From the Cow to the Cone: Vermont's Homemade Ice Cream!

By Samantha Kolber

Summer in Vermont can be summed up in two words: ice cream. We have mountains for hiking and exploring, lakes for swimming and boating, attractions and markets, but equally enjoyable is our homemade ice cream! It's irresistible, really.

Plus, the Vermont ice cream industry supports our agricultural heritage and pristine landscapes. The cows on our hillsides aren't here just to dot the landscape, though they sure are pretty. Vermont's cows are busy producing milk and cream, the key ingredients in fresh ice cream. So the more Vermont ice cream you eat, the more you support local dairy farms and farmers. As you visit Vermont, be sure to seek out a taste of the dairy bounty.

For a sample of homemade ice cream that you can help make yourself, visit the Billings Farm & Museum in Woodstock. Stop in for their Ice Cream Sundays, at noon and 3:00 p.m every Sunday from July 17 to September 18. Gather around the farm educator and take turns cranking the old fashioned, mid 1800s ice cream maker and watch the sweet cream, milk and sugar turn into ice cream. Then taste your sweet concoction, served in a little cone. A different flavor is made each time, with flavors varying from cantaloupe to chocolate. This fun ice cream making event is interactive for all ages, and educational, too. Don't forget to visit the dairy cows on the farm and say thanks! Admission to the Ice Cream Sundays event includes all programs, activities, and exhibits at the Billings Farm & Museum (

In Quechee, pop over to the Frozen Memories ice cream shop to enjoy 20 plus flavors of homemade ice cream and sorbet. Located upstairs from the Farmers' Diner in the Quechee Gorge Village, this quaint ice cream shop is appointed in 1940s ice cream parlor décor, where “everything is old but the ice cream!” Open year-round, Frozen Memories ice cream shop also has a picture window offering mountainside views, and an antique jukebox, so you can enjoy your fresh ice cream in nostalgic style ( 

Further north in the Capital City of Montpelier, Birchgrove Baking dishes up homemade ice cream with flavors ranging from Key Lime Pie and Chocolate Peanut Butter to fresh Strawberry and Blackberry made with berries from local farms. Created  in small batches of two pints at a time, this ice cream is fresh and delicious, made from scratch with local seasonal ingredients. The homemade caramel, made by hand from caramelized sugar, cream infused with vanilla, and Cabot butter, enhances the gooey deliciousness of the Vanilla Caramel Chocolate Crispie flavored ice cream, for example. Flavors vary by season, so grab a pint to take away, try a 6-ounce serving in a dish, or an ice cream sandwich made with homemade cookies, including gluten free options!  Ice cream at Birchgrove is available year-round (

Beyond the small-scale ice cream maker, Vermont is also home to the famous Ben and Jerry's ice cream brand. In Vermont, the company can make up to 250,000 pints per day! With their factory in Waterbury and seven scoop shops around the state, it's fairly easy to have your hand at a cone, dish, or shake of Ben and Jerry's Ice Cream. Find Ben and Jerry's in Manchester, Rutland, Waterbury, South Burlington and Burlington ( Don't forget Free Cone Day on April 12, 2011, at all participating scoop shops worldwide!

An interesting twist in ice cream making is seen from Artesano, a Vermont creamery and meadery that produces wine from fruit and honey, and premium ice cream from fresh local ingredients. Ice cream is available by the cone, pint, quart, or 2.5 gallons, with custom flavor requests accepted! Visit their meadery and creamery in Groton to learn how to turn honey into wine and ice cream (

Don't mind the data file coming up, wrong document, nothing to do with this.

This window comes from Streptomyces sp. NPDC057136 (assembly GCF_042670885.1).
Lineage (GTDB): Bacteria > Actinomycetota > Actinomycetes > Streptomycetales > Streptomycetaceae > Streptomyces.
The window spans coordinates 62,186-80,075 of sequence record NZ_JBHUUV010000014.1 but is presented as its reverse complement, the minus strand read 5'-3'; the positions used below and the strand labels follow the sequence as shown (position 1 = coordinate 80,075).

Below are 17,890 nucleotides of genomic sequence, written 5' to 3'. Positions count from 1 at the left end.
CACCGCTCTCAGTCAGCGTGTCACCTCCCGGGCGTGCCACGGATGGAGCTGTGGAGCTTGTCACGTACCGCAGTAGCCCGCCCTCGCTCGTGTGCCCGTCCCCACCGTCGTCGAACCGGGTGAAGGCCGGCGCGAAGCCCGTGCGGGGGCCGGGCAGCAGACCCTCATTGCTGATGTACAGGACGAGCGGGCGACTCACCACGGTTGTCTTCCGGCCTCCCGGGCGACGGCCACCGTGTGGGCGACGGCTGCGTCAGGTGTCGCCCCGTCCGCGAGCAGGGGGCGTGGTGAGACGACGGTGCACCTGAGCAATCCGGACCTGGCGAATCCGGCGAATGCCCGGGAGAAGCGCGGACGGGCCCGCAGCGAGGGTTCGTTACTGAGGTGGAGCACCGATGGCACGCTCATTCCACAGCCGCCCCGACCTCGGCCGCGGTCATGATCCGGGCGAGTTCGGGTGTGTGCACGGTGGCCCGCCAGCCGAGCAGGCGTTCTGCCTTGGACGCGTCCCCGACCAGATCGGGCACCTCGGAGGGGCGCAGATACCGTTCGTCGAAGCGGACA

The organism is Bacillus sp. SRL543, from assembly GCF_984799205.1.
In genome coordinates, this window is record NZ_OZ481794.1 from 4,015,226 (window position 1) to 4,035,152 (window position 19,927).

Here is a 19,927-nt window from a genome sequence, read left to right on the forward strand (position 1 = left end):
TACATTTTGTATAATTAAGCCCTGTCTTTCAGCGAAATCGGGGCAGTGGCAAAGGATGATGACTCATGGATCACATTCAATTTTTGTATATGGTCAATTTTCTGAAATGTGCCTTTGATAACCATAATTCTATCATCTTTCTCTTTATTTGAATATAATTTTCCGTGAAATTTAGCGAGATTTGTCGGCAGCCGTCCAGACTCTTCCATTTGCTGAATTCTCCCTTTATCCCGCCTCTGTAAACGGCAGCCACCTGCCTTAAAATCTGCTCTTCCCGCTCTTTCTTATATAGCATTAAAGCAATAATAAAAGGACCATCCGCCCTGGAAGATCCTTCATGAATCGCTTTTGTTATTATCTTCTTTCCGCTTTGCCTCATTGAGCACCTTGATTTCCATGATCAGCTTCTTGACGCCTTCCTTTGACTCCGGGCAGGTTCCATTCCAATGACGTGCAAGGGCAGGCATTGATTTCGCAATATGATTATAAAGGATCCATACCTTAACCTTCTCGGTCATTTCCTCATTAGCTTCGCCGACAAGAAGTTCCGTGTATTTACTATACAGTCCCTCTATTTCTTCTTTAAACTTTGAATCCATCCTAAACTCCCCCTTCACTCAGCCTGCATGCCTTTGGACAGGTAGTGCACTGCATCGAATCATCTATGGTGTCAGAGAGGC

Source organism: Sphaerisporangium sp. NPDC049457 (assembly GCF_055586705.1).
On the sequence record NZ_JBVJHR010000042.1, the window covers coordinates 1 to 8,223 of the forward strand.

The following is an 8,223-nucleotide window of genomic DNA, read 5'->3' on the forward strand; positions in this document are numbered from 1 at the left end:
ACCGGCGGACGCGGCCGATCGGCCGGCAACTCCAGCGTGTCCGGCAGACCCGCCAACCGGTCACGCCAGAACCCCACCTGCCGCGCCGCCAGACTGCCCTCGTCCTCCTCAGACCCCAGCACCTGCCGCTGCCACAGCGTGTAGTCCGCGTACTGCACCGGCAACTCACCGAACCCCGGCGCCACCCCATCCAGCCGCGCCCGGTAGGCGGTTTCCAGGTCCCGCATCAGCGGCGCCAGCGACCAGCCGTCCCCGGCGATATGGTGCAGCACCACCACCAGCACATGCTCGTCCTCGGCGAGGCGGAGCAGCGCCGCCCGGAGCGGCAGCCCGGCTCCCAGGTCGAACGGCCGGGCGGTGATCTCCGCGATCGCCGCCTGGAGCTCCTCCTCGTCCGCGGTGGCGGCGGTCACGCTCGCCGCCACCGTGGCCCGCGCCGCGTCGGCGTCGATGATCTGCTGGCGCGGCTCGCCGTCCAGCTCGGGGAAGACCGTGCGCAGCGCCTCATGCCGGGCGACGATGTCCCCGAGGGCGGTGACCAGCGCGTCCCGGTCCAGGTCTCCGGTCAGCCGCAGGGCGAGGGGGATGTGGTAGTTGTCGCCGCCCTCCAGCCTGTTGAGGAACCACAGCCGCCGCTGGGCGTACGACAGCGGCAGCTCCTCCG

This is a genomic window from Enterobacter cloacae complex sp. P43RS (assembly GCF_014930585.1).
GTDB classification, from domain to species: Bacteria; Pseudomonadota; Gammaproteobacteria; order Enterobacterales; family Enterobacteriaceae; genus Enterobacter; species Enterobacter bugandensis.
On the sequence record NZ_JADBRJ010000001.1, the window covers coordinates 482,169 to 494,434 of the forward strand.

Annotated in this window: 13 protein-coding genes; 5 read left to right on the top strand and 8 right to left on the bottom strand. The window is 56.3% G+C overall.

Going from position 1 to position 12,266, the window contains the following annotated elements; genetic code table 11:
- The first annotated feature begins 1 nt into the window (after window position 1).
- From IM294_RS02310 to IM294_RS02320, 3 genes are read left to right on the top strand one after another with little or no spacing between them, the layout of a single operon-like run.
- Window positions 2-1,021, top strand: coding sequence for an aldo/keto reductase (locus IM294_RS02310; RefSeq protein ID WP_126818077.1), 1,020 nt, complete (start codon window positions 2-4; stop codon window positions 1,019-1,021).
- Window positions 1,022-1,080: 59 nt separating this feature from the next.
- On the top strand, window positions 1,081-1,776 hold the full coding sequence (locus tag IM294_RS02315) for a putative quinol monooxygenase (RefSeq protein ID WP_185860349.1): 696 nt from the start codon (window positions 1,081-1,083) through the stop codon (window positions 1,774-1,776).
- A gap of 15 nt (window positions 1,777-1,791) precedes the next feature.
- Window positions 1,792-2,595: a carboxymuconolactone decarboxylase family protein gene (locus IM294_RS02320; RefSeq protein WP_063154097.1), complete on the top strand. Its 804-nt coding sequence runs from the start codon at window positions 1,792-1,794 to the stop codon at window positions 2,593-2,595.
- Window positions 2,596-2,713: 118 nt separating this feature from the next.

Some homemade Vermont ice cream is only available in stores and restaurants: Island Homemade Ice Cream, made in the Champlain Islands of Vermont, is committed to being fresh, local, and organic, with fun flavors such as Vermont Maple Bacon, Island Coconut, and the more traditional flavors ( Also, look for Vermont-made Leonardo's Italian Gelato and Sorbet from Barre (, and organic ice cream made in small batches on the farm from Strafford Organic Creamery (

We encourage you to indulge in the irresistible flavors and freshness of Vermont's homemade ice cream.  And remember, the beginning of our favorite frozen treat starts with the dairy cow – ubiquitous in the green fields and mountains of Vermont!

(For more information on the Vermont ice cream industry, please visit 
The Scoop on Ice Cream

  • It takes 12 pounds of milk to make 1 gallon of ice cream.
  • In 2009, Vermont was home to 135,000 dairy cows producing 2.469 million pounds of milk.
  • Americans consume about 15 quarts of ice cream per person per year.
  • About 90% of the nation's population consumes ice cream.
  • Salt water freezes at minus (-) 6º F, a temperature lower than fresh water, which freezes at around 32º F, thus making salt a key player in the ice cream making process.
  • In 1984, Ronald Reagan designated July as National Ice Cream Month, with the third Sunday (this year July 17, 2011) designated as National Ice Cream Day!


Vermont's Ice Cream Producers

Artesano Handmade Ice Cream
1334 Scott Hwy.
Groton, VT 05046

Ben & Jerry’s Homemade, Inc.
1281 Waterbury-Stowe Rd.
Waterbury, VT 05676

Birchgrove Baking
279 Elm St.
Montpelier, VT 05602

These are manufacturers only, not open for visits. Look for their brand name in stores and restaurants:

Homemade Island Ice Cream
Grand Isle, VT

Leonardo’s Italian Gelato and Sorbet
Barre, VT

Strafford Organic Creamery
Strafford, VT

Wilcox - Vermont’s Original Ice Cream
Manchester Center, VT